Synopses & Reviews
Its 1868 and Sir Harry Flashman, V.C., arch-cad, amorist, cold-headed soldier, and reluctant hero, is back!
Fleeing a chain of vengeful pursuers that includes Mexican bandits, the French Foreign Legion, and the relatives of an infatuated Austrian beauty, Flashy is desperate for somewhere to take cover. So desperate, in fact, that he embarks on a perilous secret intelligence-gathering mission to help free a group of Britons being held captive by a tyrannical Abyssinian king. That mission rapidly turns into one of the most famous expeditions in British military history, and along the way, of course, are nightmare castles, brigands, massacres, rebellions, orgies, and the loveliest and most lethal women in Africa-including a voluptuous African queen with a weakness for stalwart adventurers whom she nonetheless occasionally throws to her pet lions-who will test the limits of the great bounders talents for knavery, amorous intrigue, and survival.
Flashman on the March-the twelfth book in George MacDonald Frasers ever-beloved, always scandalous Flashman Papers series-is Flashman and Fraser at their best.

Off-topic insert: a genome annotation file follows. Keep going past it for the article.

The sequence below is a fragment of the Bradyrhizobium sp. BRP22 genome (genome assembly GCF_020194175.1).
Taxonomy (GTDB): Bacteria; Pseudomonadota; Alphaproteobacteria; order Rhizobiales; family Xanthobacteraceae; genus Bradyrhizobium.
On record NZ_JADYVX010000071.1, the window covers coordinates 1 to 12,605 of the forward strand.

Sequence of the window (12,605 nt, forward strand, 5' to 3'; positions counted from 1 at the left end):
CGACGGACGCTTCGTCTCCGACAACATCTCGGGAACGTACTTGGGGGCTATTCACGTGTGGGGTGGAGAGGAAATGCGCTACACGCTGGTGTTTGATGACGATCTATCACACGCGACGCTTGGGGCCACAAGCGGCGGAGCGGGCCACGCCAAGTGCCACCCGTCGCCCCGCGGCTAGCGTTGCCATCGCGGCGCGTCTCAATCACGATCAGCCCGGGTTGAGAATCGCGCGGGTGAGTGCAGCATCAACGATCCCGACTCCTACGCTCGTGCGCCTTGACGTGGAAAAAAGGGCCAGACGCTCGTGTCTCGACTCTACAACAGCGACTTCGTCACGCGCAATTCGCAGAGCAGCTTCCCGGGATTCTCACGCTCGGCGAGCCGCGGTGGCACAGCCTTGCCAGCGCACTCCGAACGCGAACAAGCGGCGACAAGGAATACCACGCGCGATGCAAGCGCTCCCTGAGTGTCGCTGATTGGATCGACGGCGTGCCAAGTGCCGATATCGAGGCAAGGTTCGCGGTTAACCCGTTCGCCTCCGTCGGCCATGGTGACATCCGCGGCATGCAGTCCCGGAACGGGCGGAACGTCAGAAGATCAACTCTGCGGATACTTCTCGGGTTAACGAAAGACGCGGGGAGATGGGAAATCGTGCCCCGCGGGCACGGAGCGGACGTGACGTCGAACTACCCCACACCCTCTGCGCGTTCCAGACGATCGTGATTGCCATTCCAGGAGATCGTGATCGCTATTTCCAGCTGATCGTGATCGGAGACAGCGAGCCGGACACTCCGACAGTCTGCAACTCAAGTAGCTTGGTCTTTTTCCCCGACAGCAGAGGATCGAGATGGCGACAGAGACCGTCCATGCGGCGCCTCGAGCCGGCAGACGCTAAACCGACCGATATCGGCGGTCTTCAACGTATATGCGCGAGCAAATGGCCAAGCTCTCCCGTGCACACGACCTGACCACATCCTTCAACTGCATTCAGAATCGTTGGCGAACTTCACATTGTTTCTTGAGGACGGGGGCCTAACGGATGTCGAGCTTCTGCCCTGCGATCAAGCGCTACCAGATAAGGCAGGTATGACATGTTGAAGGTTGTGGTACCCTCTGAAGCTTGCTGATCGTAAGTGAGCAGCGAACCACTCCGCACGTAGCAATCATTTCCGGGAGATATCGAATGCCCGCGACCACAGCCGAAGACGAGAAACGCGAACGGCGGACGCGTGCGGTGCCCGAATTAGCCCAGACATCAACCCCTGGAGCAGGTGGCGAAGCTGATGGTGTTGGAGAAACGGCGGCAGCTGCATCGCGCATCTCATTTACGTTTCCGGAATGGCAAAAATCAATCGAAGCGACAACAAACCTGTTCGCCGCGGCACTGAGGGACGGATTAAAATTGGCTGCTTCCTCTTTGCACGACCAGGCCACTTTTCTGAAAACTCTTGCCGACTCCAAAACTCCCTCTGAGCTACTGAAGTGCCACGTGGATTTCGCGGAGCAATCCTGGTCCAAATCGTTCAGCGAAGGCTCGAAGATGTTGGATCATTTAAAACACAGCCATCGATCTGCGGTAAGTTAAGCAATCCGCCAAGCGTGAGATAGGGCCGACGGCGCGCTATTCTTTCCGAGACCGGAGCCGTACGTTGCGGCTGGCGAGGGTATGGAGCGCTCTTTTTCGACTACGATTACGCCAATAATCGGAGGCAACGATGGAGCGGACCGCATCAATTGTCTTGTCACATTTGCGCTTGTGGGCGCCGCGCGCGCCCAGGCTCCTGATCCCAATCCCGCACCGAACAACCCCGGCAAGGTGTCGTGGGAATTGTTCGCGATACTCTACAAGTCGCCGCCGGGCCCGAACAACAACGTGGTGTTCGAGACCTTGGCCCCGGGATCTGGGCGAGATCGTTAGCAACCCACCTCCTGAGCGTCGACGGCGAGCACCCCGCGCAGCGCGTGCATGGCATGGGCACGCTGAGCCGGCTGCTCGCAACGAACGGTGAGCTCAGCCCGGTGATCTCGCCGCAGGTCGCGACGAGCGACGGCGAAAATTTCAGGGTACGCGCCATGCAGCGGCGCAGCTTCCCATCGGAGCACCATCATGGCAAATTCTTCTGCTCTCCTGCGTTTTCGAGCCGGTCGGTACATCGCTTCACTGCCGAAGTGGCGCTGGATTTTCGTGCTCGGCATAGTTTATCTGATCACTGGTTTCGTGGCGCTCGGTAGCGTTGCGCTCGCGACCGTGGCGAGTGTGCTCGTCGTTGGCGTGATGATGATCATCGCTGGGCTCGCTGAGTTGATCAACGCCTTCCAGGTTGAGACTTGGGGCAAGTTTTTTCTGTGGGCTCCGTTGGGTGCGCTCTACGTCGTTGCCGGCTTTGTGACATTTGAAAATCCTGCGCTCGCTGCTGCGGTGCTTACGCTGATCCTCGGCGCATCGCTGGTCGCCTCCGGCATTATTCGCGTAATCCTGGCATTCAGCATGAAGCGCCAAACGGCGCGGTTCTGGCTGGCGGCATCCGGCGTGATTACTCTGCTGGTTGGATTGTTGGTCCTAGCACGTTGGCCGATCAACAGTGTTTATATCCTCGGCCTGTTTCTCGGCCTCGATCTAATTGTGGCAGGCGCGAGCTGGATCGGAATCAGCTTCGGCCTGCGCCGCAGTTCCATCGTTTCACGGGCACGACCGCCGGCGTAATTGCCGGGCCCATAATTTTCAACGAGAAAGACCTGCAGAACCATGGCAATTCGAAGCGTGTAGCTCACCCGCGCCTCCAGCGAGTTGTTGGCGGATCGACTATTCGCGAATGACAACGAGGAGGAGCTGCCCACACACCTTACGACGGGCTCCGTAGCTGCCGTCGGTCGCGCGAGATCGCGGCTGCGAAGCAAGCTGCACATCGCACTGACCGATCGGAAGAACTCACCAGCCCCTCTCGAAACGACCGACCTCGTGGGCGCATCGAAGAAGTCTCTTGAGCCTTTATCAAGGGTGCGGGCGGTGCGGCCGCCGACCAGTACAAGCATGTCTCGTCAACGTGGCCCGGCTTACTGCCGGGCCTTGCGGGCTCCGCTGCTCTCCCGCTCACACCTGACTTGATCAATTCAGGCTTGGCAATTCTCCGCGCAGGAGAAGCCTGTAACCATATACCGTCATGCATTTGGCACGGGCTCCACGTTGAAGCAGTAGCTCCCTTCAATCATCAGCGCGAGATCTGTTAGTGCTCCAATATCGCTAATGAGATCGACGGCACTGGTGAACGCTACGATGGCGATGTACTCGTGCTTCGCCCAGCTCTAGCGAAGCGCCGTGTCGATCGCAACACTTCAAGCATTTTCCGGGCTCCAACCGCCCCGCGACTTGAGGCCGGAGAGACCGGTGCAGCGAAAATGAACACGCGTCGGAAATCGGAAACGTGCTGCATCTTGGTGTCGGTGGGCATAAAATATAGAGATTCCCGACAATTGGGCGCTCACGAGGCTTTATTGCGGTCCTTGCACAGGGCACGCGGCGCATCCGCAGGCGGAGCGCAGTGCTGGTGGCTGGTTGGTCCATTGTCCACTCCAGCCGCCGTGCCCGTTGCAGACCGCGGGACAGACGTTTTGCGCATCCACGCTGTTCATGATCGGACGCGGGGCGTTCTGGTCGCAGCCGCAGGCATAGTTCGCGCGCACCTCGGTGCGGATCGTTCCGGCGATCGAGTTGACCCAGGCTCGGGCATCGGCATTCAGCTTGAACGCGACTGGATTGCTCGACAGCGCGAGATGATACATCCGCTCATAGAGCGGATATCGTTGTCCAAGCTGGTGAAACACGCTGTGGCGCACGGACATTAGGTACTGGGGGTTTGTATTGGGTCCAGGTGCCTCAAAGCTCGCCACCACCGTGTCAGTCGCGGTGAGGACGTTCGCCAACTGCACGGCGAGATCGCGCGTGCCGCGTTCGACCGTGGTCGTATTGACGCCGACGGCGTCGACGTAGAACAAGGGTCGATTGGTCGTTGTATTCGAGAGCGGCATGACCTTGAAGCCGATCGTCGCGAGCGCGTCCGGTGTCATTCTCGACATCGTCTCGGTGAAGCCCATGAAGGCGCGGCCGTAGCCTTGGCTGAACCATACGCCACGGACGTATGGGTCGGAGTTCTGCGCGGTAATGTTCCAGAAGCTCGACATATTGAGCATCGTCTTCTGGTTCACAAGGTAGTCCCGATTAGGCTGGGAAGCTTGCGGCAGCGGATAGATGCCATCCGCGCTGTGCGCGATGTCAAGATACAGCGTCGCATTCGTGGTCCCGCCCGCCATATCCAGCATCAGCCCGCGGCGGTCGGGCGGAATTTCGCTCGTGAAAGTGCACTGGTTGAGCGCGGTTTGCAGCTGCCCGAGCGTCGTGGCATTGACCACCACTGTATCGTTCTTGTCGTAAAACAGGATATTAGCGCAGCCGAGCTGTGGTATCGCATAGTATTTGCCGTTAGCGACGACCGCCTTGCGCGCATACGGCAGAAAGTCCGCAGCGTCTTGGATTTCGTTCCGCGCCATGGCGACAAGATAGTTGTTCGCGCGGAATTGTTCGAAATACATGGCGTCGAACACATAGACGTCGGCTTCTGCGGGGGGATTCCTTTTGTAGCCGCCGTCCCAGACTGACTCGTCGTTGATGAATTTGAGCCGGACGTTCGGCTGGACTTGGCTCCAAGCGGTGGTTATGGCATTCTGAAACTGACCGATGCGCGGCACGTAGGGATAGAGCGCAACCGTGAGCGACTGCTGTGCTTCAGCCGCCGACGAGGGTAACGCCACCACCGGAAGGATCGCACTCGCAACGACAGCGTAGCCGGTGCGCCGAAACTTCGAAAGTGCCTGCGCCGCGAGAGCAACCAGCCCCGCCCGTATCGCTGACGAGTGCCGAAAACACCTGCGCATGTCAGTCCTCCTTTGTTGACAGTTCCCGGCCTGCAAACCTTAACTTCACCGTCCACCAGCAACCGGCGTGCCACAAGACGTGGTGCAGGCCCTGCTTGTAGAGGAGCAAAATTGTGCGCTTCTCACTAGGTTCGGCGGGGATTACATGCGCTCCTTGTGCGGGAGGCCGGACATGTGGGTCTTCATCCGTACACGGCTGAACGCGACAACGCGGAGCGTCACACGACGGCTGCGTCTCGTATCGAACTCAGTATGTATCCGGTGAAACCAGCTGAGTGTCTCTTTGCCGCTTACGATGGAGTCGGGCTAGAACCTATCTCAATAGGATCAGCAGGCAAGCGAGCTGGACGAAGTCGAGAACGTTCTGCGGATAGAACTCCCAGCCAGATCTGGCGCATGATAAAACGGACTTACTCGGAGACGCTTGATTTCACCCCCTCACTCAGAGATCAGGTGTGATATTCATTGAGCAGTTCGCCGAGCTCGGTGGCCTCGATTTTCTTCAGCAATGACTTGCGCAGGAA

"Last seen in Flashman and the Tiger (2000), that incomparable English rogue, Sir Harry Flashman, is up to his usual amatory and military hijinks in the 12th installment of Fraser's masterful Flashman papers. Having seduced a silly Austrian princess on the ship bearing the body of Maximilian, the ill-fated emperor of Mexico, back home to Trieste in 1867, Harry eludes the offended Austrian authorities by seizing the chance to become the British envoy on a mission to rescue a group of European hostages held by the mad Abyssinian king, Theodore. (When Whitehall neglected to respond to the polite letter Theodore wrote Queen Victoria, he took captive a few hundred unfortunate foreigners.) This now obscure expedition, which made headlines in its day, provides the kind of sardonic history lesson fans have come to relish. Allusions to adventures not yet published tantalize, notably those to do with Flashman's role in the U.S. Civil War. Fraser has nibbled at the edges (Flashy was there for John Brown's raid on Harper's Ferry in 1995's Flashman and the Angel of the Lord), and one can only hope that the next volume does more than simply mention such iconic names as Gettysburg. Agent, Gelfman Schneider. (Nov.)" Publishers Weekly (Copyright Reed Business Information, Inc.)
It's 1868 and Sir Harry Flashman, V.C., arch-cad, amorist, cold-hearted soldier, and reluctant hero, is back in the 12th book in Fraser's ever-beloved Flashman Papers series.
About the Author
George MacDonald Fraser was born in England and schooled in Scotland. He served in a Highland regiment in India, Africa, and the Middle East, and now lives on the Isle of Man.